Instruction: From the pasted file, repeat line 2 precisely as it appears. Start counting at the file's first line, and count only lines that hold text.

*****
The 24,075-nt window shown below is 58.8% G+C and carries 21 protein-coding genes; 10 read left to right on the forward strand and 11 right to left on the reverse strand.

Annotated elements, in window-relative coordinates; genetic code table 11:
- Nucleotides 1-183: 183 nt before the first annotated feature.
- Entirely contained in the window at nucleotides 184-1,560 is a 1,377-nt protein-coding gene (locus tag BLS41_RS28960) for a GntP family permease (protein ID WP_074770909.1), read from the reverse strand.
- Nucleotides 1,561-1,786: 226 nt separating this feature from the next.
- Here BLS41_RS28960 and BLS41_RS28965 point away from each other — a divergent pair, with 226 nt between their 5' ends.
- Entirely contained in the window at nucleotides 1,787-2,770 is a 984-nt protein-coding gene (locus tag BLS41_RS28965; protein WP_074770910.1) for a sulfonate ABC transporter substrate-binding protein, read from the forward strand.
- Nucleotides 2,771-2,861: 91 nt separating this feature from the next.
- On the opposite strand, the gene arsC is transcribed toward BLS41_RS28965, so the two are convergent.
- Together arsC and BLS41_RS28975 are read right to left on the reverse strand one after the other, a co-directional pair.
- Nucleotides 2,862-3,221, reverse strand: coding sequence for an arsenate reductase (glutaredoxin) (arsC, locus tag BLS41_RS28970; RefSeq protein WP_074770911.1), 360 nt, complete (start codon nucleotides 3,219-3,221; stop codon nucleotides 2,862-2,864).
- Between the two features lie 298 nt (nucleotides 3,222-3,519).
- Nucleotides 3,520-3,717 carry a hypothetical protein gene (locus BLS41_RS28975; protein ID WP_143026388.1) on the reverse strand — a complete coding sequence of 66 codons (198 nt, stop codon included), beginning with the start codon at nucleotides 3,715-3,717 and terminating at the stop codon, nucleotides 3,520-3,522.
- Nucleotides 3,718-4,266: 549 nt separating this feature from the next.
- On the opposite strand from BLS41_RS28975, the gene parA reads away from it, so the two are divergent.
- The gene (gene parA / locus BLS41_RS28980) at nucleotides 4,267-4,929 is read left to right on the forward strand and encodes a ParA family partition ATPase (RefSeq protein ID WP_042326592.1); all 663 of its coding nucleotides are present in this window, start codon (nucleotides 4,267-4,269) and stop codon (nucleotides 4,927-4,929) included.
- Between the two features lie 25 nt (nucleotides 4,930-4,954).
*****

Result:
Annotated elements, in window-relative coordinates; genetic code table 11: